The reason cows are raised at Timberline farm is to supply the necessary funding to take care of this land in a way that not only sustains, but enhances the ecological and cultural environment it is home to. Raising livestock on pasture means that the fields can be maintained as a grassland ecosystem without plowing the land or using pesticides.
The rest of the farm, 68.5 acres, though not officially protected is still being managed as if it is. Through sustainable organic farming methods, tree planting projects and wildlife habitat protection efforts Timberline Farm is a proud steward of this land for the benefit of the environment and everyone and everything. By purchasing products such as grass fed beef and pasture raised pork, your dollars directly contribute to reaching Timberline Farm's environmental stewardship goals.
Think Globally, Act locally!
From Jared, your Timberline Farmer
Planting trees creates a woodland ecosystem while deriving revenue from the sustainable harvest of forest products such as timber, fuel wood, fruit and nuts. Timberline Farm is 149 acres. In the picture to the left the green lines show where trees have been planted in the last two years, and the yellow lines represent where trees will be planted over the next 7. To help visualize just how big 149 acres is, it is the equivalent of nearly 120 football fields, end zones and all. That is a big chunk of the environment with a huge potential to be functional wildlife habitat, and the soils and trees of this farm have the ability to sequester carbon dioxide from the atmosphere to help offset the carbon emissions of the surrounding communities. So here at Timberline farm, in the spirit of environmental stewardship, more than half of the land, 80.5 acres to be precise, is devoted to wildlife conservation initiatives. In partnership with the OSCIA (Ontario Soil and Crop Improvement Association) 65 acres of hay fields (outlined in black) are managed for the reproductive success of the threatened ground nesting bird, the bobolink. This is achieved through adhering to the guidelines laid out through the GHFIP (Grassland Habitat Farm Incentive Program), to ensure that the pastures these birds nest in are grazed and hayed at times that do not interfere with there nesting season. The remaining 15.5 acres of the 80.5 are forested wetlands, which through the MNR (Ministry of Natural Resources) have been officially designated as conservation areas due to their ecological classification as Class 1 Provincially Significant Wetlands. This means that the ecosystems they contain provide the most valuable habitat possible for many native Ontario plants and animals.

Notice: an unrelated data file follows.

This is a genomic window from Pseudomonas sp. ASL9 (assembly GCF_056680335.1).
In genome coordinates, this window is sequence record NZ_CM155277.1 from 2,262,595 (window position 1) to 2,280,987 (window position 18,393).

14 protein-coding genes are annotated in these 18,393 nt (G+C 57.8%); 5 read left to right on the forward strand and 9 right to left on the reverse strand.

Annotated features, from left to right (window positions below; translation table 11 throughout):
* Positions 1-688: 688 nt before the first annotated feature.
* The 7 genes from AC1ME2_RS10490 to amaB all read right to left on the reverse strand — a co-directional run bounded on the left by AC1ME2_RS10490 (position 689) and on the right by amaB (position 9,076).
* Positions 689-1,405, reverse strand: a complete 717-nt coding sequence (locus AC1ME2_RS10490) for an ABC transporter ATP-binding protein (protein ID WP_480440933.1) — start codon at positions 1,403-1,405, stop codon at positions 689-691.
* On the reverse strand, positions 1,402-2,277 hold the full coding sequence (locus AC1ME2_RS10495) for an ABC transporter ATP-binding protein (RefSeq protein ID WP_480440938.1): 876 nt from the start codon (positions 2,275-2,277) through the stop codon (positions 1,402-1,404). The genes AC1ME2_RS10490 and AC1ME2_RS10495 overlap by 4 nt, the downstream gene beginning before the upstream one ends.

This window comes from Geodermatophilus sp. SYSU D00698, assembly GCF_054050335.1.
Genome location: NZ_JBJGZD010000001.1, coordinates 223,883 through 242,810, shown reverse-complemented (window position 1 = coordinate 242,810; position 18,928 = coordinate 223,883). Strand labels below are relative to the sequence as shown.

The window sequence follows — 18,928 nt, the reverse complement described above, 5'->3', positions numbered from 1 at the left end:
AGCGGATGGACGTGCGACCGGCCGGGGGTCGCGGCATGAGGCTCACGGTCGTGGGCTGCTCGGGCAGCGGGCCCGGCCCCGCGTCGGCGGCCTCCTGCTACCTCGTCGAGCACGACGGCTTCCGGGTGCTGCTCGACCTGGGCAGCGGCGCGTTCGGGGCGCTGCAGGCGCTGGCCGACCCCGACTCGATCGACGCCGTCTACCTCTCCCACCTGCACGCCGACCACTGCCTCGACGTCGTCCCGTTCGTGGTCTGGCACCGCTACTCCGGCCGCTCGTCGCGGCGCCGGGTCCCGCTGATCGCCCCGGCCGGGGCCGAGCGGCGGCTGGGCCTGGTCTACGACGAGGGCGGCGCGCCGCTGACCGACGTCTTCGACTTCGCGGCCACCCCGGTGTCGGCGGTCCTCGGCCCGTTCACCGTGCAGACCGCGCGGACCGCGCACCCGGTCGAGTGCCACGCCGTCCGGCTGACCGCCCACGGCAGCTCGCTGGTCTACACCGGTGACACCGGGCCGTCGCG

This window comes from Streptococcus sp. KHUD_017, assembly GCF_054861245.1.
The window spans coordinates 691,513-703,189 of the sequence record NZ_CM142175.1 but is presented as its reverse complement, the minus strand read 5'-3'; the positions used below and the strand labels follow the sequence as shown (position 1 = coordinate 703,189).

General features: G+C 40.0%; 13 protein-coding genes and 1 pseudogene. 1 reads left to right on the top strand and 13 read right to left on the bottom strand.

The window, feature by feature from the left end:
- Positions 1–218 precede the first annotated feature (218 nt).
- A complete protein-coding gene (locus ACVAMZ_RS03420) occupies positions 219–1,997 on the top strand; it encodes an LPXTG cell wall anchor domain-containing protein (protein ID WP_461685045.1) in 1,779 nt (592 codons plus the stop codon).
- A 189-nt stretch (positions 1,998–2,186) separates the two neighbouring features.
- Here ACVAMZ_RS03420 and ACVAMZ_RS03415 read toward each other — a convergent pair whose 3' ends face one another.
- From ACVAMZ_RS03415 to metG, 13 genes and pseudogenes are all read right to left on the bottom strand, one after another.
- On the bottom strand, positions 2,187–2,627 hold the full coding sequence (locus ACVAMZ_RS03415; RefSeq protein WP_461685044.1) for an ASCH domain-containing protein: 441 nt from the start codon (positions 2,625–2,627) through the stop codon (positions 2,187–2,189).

Environmental stewardship is the driving force behind Timberline Farm. A rough definition would be the practice of caring for land as though it were a living, breathing entity with its own set of rights. This means recognizing the land's environmental, ecological and cultural heritage so that it is managed to sustain the value of these features for future generations and the planet as a whole.